The youngest member of the expedition is the cook Dmitry Mitkovets. He promised his colleagues the menu of his Arctic restaurant will be rich and diverse. He showed RT a warm storage where the food will be kept.
“The products that should not be exposed to frost are here – vegetables, canned food, tea…. candies, cookies, pastries, groceries – everything, absolutely everything,” he said.
The electrician, Sergey Chernyaev is the oldest. He says this expedition is his dream come true and younger team members do not even realize how lucky they are to be part of such a thrilling adventure.
“For 20 years I had been trying to get here, you wouldn't believe it,” he said. “I had written countless letters to various institutions but they would tell me ‘You are a 30-year-old railroad worker. Stay where you are, you are too old for us!’ Now I am 50 and I am here.”
On Friday as dusk fell, fireworks marked the official beginning of the mission. The Russian flag was hoisted and the «Rossiya» icebreaker, which carried the men to the Arctic, is now heading for the mainland, leaving the 15 men face to face with the severe Arctic night.

Adrift in the Arctic to prove Russia’s claim

A team of Russian scientists have begun a year-long expedition, drifting on an ice floe in the North Pole. Their aim is to prove Russia’s claim to the resources of the Arctic.

”The task is to prove it scientifically, that Russia's continental shelf goes far beyond its northern shores, that it ends up deep in the Arctic. This is the primary task,” said presidential envoy to the North and South Poles, Artur Chilingarov.
The members of the epic North Pole-38 expedition received a warm goodbye as they drifted off on their tough and lonely mission in the northern Chukchi Sea on Friday.

Friday, October 15, 2010

Paddle to Seattle through the Inside Passage - WILL JJ and JOSH JOIN GREY GOOSE FOR THE NW PASSAGE?

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2010 - Crew circles North Pole in one summer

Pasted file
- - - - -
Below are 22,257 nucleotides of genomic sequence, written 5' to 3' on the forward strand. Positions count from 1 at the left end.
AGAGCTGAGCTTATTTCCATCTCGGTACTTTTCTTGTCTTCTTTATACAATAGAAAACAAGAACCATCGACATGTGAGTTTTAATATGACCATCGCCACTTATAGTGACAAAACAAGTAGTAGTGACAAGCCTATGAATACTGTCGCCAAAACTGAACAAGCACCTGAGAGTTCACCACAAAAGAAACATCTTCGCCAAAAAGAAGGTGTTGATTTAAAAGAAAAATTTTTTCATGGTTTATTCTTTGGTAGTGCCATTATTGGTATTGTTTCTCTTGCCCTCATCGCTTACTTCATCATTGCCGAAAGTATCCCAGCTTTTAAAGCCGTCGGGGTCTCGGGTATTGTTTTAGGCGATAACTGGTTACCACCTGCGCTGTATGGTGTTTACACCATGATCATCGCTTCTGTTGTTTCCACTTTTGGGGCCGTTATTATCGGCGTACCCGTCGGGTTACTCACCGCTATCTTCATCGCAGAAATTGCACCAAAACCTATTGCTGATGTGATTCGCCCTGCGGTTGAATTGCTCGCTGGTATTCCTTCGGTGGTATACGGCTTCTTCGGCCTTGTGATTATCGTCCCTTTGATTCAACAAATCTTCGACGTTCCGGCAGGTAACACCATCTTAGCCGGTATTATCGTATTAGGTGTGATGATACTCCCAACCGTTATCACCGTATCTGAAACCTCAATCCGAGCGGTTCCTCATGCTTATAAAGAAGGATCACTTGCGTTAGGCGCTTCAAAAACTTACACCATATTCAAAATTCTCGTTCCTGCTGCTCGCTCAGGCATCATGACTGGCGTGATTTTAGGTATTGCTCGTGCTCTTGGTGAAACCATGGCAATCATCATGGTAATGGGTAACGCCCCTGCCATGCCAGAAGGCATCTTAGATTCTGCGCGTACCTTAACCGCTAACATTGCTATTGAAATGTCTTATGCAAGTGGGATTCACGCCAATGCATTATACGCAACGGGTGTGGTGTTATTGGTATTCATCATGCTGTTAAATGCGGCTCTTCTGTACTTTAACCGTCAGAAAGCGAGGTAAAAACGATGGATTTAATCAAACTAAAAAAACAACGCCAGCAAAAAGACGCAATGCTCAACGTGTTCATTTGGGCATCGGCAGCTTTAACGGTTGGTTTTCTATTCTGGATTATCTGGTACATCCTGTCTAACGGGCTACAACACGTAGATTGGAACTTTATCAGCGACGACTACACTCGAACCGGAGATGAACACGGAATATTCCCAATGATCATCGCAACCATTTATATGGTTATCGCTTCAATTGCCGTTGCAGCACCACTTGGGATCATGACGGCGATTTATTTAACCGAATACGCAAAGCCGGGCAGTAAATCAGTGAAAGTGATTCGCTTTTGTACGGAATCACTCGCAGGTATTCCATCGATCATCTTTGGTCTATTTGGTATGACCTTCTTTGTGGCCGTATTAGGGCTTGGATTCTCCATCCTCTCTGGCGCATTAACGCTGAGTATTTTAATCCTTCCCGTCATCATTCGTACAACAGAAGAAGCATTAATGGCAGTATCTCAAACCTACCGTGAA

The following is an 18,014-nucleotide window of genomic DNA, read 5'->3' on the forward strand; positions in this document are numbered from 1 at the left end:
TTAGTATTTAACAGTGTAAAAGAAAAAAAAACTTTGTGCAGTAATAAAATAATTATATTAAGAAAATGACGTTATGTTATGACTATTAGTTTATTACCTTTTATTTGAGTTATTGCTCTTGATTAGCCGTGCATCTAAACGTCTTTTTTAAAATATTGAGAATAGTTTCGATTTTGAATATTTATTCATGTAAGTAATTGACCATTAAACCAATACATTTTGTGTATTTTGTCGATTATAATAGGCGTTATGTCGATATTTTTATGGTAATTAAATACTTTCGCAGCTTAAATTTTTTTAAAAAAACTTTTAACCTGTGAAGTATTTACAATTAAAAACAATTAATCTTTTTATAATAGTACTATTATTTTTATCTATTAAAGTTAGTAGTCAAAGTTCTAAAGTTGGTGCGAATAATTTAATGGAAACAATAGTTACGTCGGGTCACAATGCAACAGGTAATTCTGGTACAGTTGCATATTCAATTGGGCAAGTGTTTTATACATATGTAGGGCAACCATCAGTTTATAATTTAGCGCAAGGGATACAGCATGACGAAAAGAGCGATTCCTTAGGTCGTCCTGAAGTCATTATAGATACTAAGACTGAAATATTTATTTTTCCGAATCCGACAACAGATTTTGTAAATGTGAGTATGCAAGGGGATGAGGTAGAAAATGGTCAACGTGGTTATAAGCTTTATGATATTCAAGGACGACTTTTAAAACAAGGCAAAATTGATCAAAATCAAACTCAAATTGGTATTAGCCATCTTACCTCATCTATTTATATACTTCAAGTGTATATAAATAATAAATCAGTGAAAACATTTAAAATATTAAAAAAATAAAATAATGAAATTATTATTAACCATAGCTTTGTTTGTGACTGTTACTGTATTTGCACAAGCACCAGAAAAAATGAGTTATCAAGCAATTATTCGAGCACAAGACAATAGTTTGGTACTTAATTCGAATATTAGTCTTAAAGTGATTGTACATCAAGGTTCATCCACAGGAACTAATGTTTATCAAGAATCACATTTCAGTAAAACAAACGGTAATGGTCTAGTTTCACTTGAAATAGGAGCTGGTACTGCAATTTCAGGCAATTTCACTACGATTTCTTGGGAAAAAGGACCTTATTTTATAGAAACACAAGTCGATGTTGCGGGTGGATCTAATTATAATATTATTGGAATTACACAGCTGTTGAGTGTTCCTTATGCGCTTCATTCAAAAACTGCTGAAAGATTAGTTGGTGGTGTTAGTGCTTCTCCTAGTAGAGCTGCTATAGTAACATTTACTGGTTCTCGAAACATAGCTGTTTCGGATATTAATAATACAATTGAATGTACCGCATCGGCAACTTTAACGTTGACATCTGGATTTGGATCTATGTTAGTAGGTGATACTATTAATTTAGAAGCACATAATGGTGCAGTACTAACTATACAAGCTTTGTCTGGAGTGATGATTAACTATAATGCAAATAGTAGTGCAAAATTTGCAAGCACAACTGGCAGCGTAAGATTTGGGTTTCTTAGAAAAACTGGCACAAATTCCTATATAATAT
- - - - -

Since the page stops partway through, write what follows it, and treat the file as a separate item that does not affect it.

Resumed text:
Norway's explorer Boerge Ousland (R), Norway's navigator Thorleif Thorleifsson (C) and Vincent Colliard of France (L)
A trimaran sailing boat circled the North Pole in a single summer season, a feat made possible by global warming and the melting of the Arctic ice cap, the boat's international crew said Thursday.
The "Northern Passage" left the western Norwegian port of Bergen at the end of June and was expected to arrive back after first sailing the northern passage off Russia and then the northwestern passage off Canada.
Just a few years ago, the trip would have been impossible to complete so quickly due to the polar ice.
Following in the wake of the Russian ship "Peter I," which sailed a similar route at almost the same time, the Norwegian trimaran is the second vessel to ever complete the mythical voyage in the space of a single Arctic summer.
"Less than 10 years ago the first steel-hulled sailboat managed to get through just one of the passages, and 100 years ago, a circumnavigation would have taken six years," the "Northern Passage" crew said in a statement.
"This is a clear indication that climate change affects the Arctic," it added.
The crew comprises two permanent Norwegian members, explorer Boerge Ousland and navigator Thorleif Thorleifsson, and a rotation of one other Norwegian, two Frenchmen, one Russian and one from Dubai.